In Search of a Limit: Part 1
During several runs this spring, I noticed that my left foot would go numb after only 4 or 5 miles, making it feel as though I had a medium-size brick at the bottom of my left leg. However, I realized something strange during longer runs: the sensation in my foot would restore itself when I continued to run a few miles beyond the initial numbness. Specifically, it would do so around after mile 7 or 8 of a run. I have noticed a similar psychological pattern on longer runs as well. Often times when running - as in almost all other moments of life - the mind’s inner voice will carry on about whatever it is caught up with at that time: future plans, general self-consciousness, someone’s annoying comment from earlier.
Random thoughts often take control of attention during the first stages of a run. But things change through the progression of a run. I continually notice the mind’s distracted state and bring its focus back to the run. Again around mile 8, the mental refocusing process becomes effortless: the mind quiets down its distracted patterns and sinks into the run. At this point in a run, I get a physiological sensation in the center of my chest that feels like an unlimited energy reserve.
Once this state is noticed, one can appreciate that a running state is no more difficult than a resting state. In other words, the mind comes to appreciate that there is nothing inherently more difficult about moving one’s legs forward than lying down on a coach. It is not the running that is painful but instead the desire to stop running. Personal fears, limits, and self-consciousness dissolve in this state because one can appreciate that they are all transcend-able if we just keep going.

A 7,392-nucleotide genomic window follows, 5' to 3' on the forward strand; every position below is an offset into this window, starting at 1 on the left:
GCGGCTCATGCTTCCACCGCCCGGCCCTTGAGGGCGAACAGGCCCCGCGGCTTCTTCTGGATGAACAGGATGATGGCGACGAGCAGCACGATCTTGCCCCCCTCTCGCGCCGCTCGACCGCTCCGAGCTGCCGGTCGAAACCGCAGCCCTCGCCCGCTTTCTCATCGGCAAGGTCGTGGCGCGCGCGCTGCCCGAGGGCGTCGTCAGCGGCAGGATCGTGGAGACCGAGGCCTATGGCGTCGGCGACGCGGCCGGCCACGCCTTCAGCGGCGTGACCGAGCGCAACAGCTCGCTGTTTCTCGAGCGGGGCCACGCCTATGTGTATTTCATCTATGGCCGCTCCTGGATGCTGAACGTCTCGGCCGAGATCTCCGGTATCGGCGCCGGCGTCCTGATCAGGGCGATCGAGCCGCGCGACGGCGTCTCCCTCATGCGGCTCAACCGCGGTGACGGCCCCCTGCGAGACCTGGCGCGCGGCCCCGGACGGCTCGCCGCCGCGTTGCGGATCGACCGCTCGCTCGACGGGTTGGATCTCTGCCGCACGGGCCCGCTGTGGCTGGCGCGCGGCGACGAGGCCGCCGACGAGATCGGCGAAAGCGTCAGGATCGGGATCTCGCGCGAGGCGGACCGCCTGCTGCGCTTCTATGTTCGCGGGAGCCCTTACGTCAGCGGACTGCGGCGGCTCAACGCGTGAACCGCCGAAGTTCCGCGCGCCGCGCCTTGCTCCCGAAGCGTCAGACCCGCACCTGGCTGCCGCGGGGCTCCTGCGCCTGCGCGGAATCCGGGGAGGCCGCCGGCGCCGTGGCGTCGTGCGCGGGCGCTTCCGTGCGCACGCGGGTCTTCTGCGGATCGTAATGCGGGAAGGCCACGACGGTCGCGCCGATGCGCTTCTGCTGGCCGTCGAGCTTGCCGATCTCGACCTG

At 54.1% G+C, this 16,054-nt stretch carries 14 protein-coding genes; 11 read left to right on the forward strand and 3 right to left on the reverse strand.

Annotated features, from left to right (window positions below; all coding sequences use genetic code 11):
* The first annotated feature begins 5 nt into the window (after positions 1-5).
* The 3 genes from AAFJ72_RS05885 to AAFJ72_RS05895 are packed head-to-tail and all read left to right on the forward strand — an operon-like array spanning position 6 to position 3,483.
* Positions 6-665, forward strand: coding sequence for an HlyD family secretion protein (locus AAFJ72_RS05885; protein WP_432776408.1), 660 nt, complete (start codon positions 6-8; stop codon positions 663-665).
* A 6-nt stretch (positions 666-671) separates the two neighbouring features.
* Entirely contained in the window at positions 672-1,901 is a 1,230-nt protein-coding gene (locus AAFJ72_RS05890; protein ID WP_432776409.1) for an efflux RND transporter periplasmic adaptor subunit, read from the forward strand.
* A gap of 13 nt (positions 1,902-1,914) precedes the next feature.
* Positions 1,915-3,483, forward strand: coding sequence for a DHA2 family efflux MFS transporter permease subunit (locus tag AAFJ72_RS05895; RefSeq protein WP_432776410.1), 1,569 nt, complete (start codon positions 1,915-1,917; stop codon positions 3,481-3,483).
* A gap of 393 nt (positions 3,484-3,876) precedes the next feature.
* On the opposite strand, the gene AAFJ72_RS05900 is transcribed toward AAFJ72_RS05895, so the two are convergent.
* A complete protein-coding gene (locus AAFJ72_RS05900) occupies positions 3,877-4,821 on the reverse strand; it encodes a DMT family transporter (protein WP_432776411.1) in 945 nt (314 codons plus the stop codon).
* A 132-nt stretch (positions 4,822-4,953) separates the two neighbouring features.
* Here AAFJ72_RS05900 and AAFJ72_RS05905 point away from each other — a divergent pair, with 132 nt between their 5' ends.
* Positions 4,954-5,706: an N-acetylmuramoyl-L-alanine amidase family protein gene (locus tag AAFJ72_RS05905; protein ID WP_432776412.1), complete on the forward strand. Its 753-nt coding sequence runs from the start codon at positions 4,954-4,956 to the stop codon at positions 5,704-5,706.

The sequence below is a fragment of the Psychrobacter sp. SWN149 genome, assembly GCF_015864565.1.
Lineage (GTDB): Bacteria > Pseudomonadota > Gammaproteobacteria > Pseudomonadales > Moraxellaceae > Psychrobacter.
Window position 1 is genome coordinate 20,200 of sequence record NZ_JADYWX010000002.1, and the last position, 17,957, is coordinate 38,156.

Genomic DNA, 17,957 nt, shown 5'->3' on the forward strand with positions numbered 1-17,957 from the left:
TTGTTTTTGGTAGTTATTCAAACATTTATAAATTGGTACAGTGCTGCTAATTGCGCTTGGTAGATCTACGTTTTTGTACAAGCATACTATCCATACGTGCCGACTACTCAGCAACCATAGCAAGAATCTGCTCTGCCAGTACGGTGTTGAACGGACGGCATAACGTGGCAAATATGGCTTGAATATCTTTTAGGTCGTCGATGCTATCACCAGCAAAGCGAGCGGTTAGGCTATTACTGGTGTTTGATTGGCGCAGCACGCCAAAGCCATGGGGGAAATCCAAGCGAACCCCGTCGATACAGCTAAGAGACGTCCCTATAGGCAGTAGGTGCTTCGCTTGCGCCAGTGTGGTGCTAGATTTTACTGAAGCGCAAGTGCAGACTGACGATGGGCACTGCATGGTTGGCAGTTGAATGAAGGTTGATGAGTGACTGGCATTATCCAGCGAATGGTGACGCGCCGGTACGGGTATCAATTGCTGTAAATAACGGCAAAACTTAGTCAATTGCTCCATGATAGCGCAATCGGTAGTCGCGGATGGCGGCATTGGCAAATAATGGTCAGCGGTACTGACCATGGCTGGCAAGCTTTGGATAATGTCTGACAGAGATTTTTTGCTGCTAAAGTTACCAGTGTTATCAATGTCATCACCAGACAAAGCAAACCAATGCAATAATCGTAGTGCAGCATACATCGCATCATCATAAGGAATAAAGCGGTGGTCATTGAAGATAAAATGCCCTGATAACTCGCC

For this reason, runs of 8+ miles are usually ‘easier’ than runs of shorter lengths. I often feel exhausted and mentally torched after 5-mile runs but rarely after 15-milers. 5-mile runs are part of life in the same way that meals, homework, and other daily involvements are part of life. All such activities are things to do in an average day. Running 15 miles dwarfs the significance of concerns that usually occupy the mind. Its easy to stress about daily concerns during a 5-mile run. Have homework waiting for you at your home? You’ll likely run faster to get back to it to ease your mind. However, the same approach is counterproductive during a 15-mile run. Running faster to get back to ‘normal’ life is of little use because the run will take long no matter how fast you run. Such runs encourage the mind to embrace the conditions of the run and leave other minor concerns by the wayside.
This same principle applies to reading, writing, schoolwork, and any other domain that holds the capacity for prolonged engagement. If fully engaged with, all such activities are opportunities for deep focus, satisfaction, and personal growth. The longer we work on a task, the more focused our attention becomes and the more our life’s meaning can take shape around development in that domain.
Almost every time after finishing a run of 8 or more miles, I wish that the run had no end. I’m left wondering how far the energy in my chest lasts until my mind-body hits its limit, the point at which I literally cannot take another step forward. Part 2 of this post details a recent attempt to find that limit.